Second First Impressions by Sally Thorne | Book Review


Rating: 1 out of 5.

Repeat after me: manipulation is not romance.

Genre: Contemporary, YA, Romance
Author: Sally Thorne
Published: March 2021
Publisher: Hachette
Pages: 352 (paperback)

I’m honestly shocked at the number of books I’m coming across, particularly those angled towards the YA audience, that are jam-packed full of toxic relationship elements and romanticise dangerous behaviour. If anything, I’d start by saying please don’t give this to your/any teenager; this is teaching the wrong thing.

I was really excited going into this, and it was my first Sally Thorne book. But after finishing it, this will be my last Sally Thorne for sure.

This review will contain spoilers as I outline the problematic areas of this book, because these are things you should know going into this.

Our two main characters are Ruthie and Teddy. Ruthie is young and impressionable, working in administration at a retirement village. Teddy is the son of the owner who is painted a useless bad-boy, sent to work at the village as punishment. Naturally, he’s given lodgings in a cottage that shares a wall with Ruthie’s. Enter: predatory behaviour.

Almost immediately it’s hinted at that there’s going to be a romance between the two – a forbidden one at that. Every other character warns Ruthie off him, saying he’s no good and will only break her heart. She knows this, and tries to avoid his charms. But that’s really hard to do when he keeps turning up at her doorstep, inviting himself in and preying on her lonely heart by presenting himself as an irresistible manchild.

There are no respected boundaries in this book, Teddy is constantly invading Ruthie’s space (even when she doesn’t want him too), Teddy keeps jokingly threatening how hard it is to control himself around her, he touches her constantly (confusing her thoughts and distracting her from her first reaction, which is to stay away from him). This is emotional manipulation.

Not only that, but acts of possessive behaviour, where he grabs her neck, kisses her, rubs up against her, are peppered throughout the book whenever another guy shows interest in Ruthie. Despite the fact they are not ‘in a relationship’ at this point; in fact, Ruthie is actively trying to date other people.

He invites himself in to use her bathtub (he has his own) and things like this are ultra creepy – why does he feel the need to place himself somewhere where she’s been naked? He knows what he’s doing, he knows she’s alone, and he knows she has very limited experience (and an extraordinarily sheltered life) – so Ruthie is the perfect manipulation victim so that he can have his ego stroked.

Gaslighting is also present in the book, with scenes where Ruthie tries to call him out on his behaviour, telling him he’s hurting her feelings and is being manipulative. He then turns the scene around and tells her she’s in the wrong, that she doesn’t understand what he’s going through, and that she should feel sorry for him. This scenes ends in kissing and groping, who’s surprised at this point?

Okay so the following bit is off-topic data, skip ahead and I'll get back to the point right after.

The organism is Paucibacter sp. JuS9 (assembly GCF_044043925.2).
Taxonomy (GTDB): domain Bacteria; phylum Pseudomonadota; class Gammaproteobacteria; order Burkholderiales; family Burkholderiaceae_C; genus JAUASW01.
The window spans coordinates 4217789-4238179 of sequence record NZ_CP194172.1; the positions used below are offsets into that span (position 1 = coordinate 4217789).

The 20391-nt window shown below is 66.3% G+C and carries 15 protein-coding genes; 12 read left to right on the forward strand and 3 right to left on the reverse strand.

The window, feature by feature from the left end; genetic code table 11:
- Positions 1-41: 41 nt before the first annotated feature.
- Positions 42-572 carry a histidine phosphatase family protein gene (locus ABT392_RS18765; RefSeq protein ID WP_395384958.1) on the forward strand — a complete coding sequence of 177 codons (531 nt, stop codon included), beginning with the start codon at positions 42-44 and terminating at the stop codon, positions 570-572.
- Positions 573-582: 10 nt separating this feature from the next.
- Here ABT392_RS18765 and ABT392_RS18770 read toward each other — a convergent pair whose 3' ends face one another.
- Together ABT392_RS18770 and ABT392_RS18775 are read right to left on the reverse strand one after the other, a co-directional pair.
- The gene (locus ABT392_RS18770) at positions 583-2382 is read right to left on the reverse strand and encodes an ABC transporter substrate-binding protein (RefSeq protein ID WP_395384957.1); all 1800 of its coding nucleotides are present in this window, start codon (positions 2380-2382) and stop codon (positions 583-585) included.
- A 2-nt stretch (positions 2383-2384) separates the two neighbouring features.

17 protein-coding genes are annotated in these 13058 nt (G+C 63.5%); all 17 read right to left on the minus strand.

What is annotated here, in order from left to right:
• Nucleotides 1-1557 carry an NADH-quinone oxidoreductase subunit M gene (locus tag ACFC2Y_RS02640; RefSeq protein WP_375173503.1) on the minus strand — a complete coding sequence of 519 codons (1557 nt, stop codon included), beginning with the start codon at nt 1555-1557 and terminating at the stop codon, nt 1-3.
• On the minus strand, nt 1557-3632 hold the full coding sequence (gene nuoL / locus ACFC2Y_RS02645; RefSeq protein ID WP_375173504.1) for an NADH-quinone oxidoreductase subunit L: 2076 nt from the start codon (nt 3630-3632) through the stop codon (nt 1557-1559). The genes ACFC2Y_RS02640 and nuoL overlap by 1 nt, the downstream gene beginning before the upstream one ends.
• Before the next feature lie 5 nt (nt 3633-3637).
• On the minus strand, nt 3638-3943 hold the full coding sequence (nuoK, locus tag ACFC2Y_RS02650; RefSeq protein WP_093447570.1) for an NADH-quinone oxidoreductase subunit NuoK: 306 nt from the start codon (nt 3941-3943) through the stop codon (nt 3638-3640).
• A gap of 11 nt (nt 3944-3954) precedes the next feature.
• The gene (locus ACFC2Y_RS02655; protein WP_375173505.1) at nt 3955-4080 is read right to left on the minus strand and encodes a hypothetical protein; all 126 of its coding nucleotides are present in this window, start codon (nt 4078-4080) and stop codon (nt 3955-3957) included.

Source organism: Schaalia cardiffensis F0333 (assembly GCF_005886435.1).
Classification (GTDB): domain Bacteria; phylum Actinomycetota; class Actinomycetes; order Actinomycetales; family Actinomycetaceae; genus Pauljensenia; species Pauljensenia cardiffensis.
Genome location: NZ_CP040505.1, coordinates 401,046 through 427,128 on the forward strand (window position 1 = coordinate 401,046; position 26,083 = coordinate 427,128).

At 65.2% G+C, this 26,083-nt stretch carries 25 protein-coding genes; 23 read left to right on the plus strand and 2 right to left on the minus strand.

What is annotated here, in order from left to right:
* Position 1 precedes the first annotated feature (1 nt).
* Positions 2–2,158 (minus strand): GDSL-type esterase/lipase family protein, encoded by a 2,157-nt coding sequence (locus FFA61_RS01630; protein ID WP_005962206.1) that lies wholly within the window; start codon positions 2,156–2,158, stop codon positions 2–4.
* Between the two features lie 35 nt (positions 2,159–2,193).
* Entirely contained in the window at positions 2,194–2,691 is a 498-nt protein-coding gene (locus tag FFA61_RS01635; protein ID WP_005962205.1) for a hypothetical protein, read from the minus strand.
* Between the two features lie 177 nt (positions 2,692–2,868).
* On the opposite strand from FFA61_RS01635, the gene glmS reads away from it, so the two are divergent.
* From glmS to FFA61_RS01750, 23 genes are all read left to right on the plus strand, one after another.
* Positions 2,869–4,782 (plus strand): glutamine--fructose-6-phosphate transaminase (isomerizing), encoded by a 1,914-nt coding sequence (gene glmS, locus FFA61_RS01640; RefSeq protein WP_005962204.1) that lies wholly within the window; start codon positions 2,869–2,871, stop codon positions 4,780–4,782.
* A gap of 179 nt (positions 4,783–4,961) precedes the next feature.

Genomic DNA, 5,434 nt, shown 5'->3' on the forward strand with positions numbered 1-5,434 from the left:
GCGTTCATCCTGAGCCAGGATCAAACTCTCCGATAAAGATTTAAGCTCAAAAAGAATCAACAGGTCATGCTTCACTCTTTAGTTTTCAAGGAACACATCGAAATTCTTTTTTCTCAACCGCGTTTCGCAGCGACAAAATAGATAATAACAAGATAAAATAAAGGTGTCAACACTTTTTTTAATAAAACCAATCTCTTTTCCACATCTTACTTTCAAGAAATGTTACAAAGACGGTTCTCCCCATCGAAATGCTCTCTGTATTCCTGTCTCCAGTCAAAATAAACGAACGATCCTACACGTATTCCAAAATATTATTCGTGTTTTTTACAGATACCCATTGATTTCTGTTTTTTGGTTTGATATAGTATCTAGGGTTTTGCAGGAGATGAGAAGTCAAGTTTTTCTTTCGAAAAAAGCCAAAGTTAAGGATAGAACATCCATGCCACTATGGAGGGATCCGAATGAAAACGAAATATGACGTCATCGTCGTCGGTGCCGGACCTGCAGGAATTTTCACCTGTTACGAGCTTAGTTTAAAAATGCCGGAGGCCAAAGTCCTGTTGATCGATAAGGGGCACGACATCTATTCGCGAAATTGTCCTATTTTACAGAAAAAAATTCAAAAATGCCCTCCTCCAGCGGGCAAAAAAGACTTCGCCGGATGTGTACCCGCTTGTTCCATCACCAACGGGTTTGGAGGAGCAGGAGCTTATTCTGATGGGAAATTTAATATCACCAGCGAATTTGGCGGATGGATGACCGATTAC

Stalking is a hefty point that bothered me. Teddy is obsessed with Ruthie and when he can’t find her he will retrace her steps (because he knows exactly what path she usually takes to do final checks around the village) before hunting her down (at a restaurant for example). She has no space from him, and as I said, no respected boundaries. He even gets close to her friend, Mel, thereby inserting himself into the friendship and having access to private information about Ruthie via Mel.

If I really want to get nitty gritty, it’s also suggested that Ruthie has OCD, without outright saying it, which was a poor representation of the disease. Ruthie has PTSD if anything, but mostly is coping with childhood trauma. She does not have OCD, OCD is not just someone maniacally locking doors because of past experiences; it is much more complex than that. It’s also used to make her seem weak/impressionable and something for Teddy to fix/manage. Wrong, wrong, wrong.

There are many facets of this that are toxic and deeply problematic. Sure, all books have their problems, but introducing such a predatory male character to a naïve young female character (likely to be relatable to many young people reading this book) is only sending the message that this is not only okay, but desirable.

It was ironic that one of the plot developments was that an actor on Ruthie’s favourite TV show is revealed at one point to be a sexual predator. Maybe Sally Thorne’s subconscious was trying to tell her something?

If I were to examine the book, problems aside, I still wouldn’t recommend this. The writing was shallow with characters that are two dimensional. The romance was insta-love and unbelievable. The plot was okay but nothing much happens.

Each to their own, but I think Second First Impressions is a good example of misrepresenting behaviours that has me worried for both the reader and the author. Cute turtles that are looked after by a cute boy do not make up for it.

Have you read Second First Impression?

Are you planning on reading it?

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